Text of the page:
9. If the tour returns to school within the normal school hours, children will return to their classrooms and be released as normal. When tours return after school, the teacher should bring all pupils into the 2nd class to be collected. For safety reasons children should NOT BE COLLECTED in the church carpark .

Code of Behaviour Policy

CODE OF  BEHAVIOUR                             

One of the primary aims of St. Brigid’s N.S. is that every member of the school community feels valued and respected, and that each person is treated fairly and well. All are expected to work towards creating a caring community based on mutual trust and respect.

The purpose of St. Brigid’s N.S. is to help pupils to discover and develop their talents and aptitudes in an environment permeated by Catholic values, so that they will be able to participate actively and responsibly in society now and in the future. All school activities are assessed against this objective and disciplinary decisions are informed by a concern for the individual pupils and the welfare of the whole school community.

The primary aim of the Code of Behaviour is the promotion of good relationships so that all can work together to advance learning in an effective and considerate way. The intention of this approach is to create an environment that assists mutual respect, self-discipline and self-development in pupils.

In the implementation of sanctions, we emphasise that it is the child’s behaviour and not the child that is unacceptable.



  • To provide clarity for pupils, teachers and parents on behavioural expectations.
  • To provide for the safe and effective operation of the school.
  • To create an environment where everyone feels happy, safe and secure and where members of the school community treat each other with consideration and respect.
  • To develop pupils’ self-esteem and resilience and to promote positive behaviour.
  • To foster the development of a sense of responsibility and self-discipline in pupils based on respect, consideration and tolerance of others.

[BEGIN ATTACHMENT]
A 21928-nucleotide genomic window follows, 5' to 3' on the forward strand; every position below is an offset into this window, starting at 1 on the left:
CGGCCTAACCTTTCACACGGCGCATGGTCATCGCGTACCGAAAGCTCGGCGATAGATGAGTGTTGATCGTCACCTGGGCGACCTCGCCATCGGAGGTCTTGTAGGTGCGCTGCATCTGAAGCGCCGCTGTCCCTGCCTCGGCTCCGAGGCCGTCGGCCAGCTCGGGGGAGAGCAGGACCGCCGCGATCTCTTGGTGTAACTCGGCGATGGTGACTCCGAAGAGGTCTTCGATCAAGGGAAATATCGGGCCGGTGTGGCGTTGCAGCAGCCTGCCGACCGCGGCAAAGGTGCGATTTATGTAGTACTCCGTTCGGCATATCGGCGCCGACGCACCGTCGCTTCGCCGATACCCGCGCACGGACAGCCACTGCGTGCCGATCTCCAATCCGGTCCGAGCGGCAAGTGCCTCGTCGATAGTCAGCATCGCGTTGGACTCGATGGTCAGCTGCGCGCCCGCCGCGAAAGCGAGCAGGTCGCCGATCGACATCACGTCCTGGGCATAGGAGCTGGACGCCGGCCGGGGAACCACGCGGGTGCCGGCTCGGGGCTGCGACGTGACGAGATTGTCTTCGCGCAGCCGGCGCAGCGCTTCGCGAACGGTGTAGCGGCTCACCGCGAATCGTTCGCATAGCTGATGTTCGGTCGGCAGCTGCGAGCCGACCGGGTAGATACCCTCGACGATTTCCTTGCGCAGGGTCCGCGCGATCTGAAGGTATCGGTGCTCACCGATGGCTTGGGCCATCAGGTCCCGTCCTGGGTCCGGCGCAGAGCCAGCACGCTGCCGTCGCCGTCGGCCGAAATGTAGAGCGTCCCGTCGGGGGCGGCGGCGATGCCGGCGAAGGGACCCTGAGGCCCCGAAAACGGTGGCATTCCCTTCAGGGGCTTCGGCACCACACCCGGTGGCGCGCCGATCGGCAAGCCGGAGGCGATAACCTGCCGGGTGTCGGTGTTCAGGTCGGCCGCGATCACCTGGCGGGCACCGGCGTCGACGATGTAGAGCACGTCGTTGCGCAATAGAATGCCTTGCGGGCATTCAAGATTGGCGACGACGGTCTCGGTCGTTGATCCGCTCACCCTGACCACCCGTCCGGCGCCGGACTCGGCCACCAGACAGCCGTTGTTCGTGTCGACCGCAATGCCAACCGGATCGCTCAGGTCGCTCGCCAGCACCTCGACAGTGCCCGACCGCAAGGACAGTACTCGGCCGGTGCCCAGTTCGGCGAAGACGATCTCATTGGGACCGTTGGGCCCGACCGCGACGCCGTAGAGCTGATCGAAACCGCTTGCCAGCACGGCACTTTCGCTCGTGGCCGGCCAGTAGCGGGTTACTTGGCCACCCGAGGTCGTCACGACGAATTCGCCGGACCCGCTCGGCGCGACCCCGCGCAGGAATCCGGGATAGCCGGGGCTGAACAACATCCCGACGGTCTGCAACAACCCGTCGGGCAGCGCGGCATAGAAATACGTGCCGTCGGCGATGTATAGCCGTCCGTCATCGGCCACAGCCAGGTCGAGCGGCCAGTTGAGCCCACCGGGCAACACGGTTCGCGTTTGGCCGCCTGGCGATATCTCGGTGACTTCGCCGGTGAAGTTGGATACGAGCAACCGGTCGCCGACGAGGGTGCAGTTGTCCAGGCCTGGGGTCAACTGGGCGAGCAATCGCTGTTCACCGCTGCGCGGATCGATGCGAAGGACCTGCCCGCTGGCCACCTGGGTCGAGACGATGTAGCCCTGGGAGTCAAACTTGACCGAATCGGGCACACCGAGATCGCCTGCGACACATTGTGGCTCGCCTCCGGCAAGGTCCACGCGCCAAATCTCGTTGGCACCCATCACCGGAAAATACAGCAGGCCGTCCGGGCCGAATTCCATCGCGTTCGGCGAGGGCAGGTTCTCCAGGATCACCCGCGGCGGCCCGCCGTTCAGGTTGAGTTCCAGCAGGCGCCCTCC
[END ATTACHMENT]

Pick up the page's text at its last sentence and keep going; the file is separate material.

• To facilitate the holistic education and development of every child.
  • To enable teachers to teach without disruption.



  • Discipline is based on respect – respect of pupils for themselves and for others.
  • Our staff will strive to offer a model of respect in action. In our code, the individuality of each child will be taken into consideration while acknowledging the right of every child to education in a disruption-free environment.
  • Every effort will be made by all members of staff to adopt a positive approach to behaviour in the school and to ensure that the Code of Behaviour is implemented in a reasonable, fair and consistent manner.
  • It is agreed that a high standard of behaviour requires a strong sense of community within the school and a high level of mutual respect and co-operation among staff and between staff, parents and pupils. Parental support is essential for the code to be implemented successfully.
  • Each teacher is responsible for discipline within her/his own classroom while sharing a common responsibility for good order within the school environment.



Rules are kept to a minimum, emphasise positive behaviour and are applied in a fair and consistent manner, with due regard to the age of the pupils and to individual difference. Good behaviour is expected and encouraged. Behaviour that interferes with the rights of others to learn and to feel safe is unacceptable. Pupils involved in after school activities or who are on tours or at competitions are expected to behave in accordance with the Code of Behavior.


Other Relevant Policies:

The Code of Behaviour has been developed in conjunction with the following policies: Anti- Bullying,  Cyber Bullying, Yard Supervision and Procedures, School Rules,  Homework , Uniform , Health and Safety  Healthy Food and School-Home Communication Policies.



I will take care on my way to and from school.

I will be on time for school.

I will show respect for all others and myself.

I will do my best in school and I won’t waste time.

I will listen well and follow instructions.

I will do my homework and get it signed.

I will bring a note if I am absent, leaving early or am late.

I will be truthful and honest at all times.

I will look after property and I won’t damage things.

I will have good manners.

I will walk quietly in the school buildings and on the stairs.

I will wear the correct uniform.

I will follow the Healthy Eating Policy and bring my wrappers home.